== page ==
Rusty Parker (Rita Hayworth) works as a showgirl in the theatre of her boyfriend Danny McGuire (Gene Kelly), a choreographer and performer who also acts as her mentor. Tonight she and her fellow cast are going through a routine on stage as Danny stands in the wings, visibly unsatisfied with their work, but Rusty is doing her best and once they all get back to the dressing room talk turns to how they can do better for themselves. One girl, Maurine (Leslie Brooks) tells them all she is going to make a name for herself as a cover girl on a magazine if she wins this competition, which gives Rusty an idea...
Cover Girl has a very good reputation among those who enjoy classic musicals, and it is often considered a fun comedy with bright songs, yet those who approach it that way may find it something of a letdown, for really it's a more bitter film than many care to recognise. Much of this is down to Kelly's Danny McGuire, who is very much in love with Rusty and she with him, but cannot bear the thought of her actually doing better professionally than he is; she isn't exactly under his thumb, but you get the impression it is he who wanted to wear the trousers in their relationship. It is this tension which develops into a surprisingly downbeat tone for what was supposed to be light entertainment.
Another aspect that Cover Girl is lacking to go along with a sense of fun is a load of killer dance routines. Kelly and Hayworth dance very well, but there is only one setpiece that sticks in the minds of most of those who see it and that the Alter Ego Dance, where a frustrated Danny gets out his bad feelings by giving in to the muse Terpsichore - that is to say, he does a duet with himself. It's a sequence that you can tell Kelly put a lot of work into, with the help of his collaborator Stanley Donen, and the timing is immaculate with Danny's mirror image jumping down from the reflection in a shop window to show him what he's got, musical style. It is highlights such as this which have raised the film's standing.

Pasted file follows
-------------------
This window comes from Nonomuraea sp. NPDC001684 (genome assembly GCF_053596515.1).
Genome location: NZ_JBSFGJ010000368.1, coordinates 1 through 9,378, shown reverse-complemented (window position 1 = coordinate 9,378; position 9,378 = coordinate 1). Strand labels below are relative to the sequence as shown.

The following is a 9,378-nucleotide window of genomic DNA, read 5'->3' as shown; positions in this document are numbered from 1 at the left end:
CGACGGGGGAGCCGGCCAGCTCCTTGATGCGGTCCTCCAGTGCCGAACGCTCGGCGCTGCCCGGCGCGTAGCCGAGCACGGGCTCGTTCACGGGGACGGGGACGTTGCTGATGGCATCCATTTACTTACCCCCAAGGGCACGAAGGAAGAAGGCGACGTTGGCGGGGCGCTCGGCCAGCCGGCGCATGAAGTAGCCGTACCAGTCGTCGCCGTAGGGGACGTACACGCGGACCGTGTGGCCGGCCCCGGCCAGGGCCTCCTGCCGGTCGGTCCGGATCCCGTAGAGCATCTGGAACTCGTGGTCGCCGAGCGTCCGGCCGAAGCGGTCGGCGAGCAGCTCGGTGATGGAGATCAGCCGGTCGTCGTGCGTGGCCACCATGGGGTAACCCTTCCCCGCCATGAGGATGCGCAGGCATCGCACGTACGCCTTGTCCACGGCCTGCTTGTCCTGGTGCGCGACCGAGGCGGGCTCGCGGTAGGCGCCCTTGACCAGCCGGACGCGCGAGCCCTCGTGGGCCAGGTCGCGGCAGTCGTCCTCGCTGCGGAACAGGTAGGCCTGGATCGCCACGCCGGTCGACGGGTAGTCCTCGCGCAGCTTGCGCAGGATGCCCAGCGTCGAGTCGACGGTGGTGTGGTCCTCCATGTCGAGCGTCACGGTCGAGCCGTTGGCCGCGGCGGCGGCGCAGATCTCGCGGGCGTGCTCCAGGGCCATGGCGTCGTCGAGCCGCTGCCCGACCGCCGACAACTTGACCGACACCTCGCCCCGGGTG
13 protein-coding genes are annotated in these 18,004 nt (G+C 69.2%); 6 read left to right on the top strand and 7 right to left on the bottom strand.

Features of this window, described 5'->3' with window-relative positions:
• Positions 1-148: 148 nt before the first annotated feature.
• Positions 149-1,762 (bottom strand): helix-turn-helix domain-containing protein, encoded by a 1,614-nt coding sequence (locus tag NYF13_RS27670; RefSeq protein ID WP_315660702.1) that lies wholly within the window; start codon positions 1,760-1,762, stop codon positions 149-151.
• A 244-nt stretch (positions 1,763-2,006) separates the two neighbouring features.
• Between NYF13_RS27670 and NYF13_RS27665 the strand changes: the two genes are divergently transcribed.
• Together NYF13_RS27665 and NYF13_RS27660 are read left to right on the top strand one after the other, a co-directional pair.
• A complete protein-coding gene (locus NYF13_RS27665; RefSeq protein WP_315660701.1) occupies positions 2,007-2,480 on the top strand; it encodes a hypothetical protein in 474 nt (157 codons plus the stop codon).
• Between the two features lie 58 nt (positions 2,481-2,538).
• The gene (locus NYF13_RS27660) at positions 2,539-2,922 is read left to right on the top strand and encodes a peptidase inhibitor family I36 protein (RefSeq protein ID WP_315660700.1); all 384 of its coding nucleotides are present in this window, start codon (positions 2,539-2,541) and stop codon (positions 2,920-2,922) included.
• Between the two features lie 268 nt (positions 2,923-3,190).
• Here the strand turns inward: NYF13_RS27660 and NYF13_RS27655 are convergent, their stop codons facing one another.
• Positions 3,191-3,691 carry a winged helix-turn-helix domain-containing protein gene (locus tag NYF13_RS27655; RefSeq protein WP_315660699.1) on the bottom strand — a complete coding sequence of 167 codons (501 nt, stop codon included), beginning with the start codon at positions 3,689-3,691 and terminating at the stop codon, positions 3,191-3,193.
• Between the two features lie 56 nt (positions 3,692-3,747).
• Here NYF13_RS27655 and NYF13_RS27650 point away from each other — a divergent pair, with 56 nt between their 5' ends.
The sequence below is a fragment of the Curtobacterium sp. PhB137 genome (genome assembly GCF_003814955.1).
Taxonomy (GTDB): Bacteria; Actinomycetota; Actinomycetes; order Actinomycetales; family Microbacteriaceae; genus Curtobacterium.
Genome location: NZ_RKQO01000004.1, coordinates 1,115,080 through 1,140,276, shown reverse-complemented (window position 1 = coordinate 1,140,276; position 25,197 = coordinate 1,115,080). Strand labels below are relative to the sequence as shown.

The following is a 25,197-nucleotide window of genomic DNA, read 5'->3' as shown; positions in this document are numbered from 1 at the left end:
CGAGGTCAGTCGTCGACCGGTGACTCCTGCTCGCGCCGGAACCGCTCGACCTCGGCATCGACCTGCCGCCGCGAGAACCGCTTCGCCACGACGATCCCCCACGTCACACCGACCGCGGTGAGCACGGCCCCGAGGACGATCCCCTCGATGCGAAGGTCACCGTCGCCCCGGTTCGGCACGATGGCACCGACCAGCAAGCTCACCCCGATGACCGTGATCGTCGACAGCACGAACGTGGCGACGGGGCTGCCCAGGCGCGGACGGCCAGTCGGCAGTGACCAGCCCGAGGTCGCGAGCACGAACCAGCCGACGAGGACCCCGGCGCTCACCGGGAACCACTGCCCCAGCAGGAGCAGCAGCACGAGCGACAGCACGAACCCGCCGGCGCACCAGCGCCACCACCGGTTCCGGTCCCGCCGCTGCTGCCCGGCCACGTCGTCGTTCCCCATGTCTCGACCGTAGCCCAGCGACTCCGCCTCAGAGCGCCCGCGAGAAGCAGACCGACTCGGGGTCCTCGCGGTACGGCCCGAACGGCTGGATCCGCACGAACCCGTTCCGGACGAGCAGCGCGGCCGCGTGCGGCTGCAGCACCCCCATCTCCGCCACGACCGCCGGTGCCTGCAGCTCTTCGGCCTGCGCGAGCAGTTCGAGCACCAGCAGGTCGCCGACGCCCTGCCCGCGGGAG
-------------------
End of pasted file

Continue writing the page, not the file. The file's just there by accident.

Another part that stays with you after the grand finale is the song Long Ago and Far Away, a joint effort between Ira Gershwin and Jerome Kern that emerges as a soulful and touching ballad, offering the right kind of depth to contast with the grumpiness that too often threatens to overtake the rest of the movie. The plot believes in the romance between Rusty and Danny as much as it does in the jeopardy they head towards if they cannot reach a compromise in their love lives, but as much of this is down to the point that she is doing so much better than he is, you don't have to be a raging feminist to see a lack of balance in that. As it is, this is acknowledged to some extent, and when a producer, Noel Wheaton (Lee Bowman) is introduced, the couple go their separate ways.
Ah, but it cannot end like that and after Rusty's competition-winning streak of luck sends her popularity skyrocketing, she senses something is missing in her life, and suspects it might be Danny. Though quite why she'd want to get involved with his passive aggressive moods once again is something that is never wholly explained to our satisfaction, and it's only the fact that Wheaton is such a colourless character that we feel she was better off with her old beau. I don't wish to paint a picture of Cover Girl being nonstop resentment, because it has its bright patches too, such as the inclusion of Phil Silvers (with hair!) as the comic relief, though not as smart as we'd like to see him and certainly overbearing in his cheerfulness, or the montage of cover girl models that we see on their magazines, leading us to feel sorry for the one who ended up on Farm Journal. So it's not all doom and gloom, but this is darker than is often given credit for.
[Eureka have released a Blu-ray of this title, and here are the special features:
Gorgeous high-definition presentation from a new 4K restoration
Optional English subtitles
Baz Luhrmann on Cover Girl
Masters of Cinema exclusive trailer
28-page booklet featuring a new essay on the film by Farran Smith Nehme.]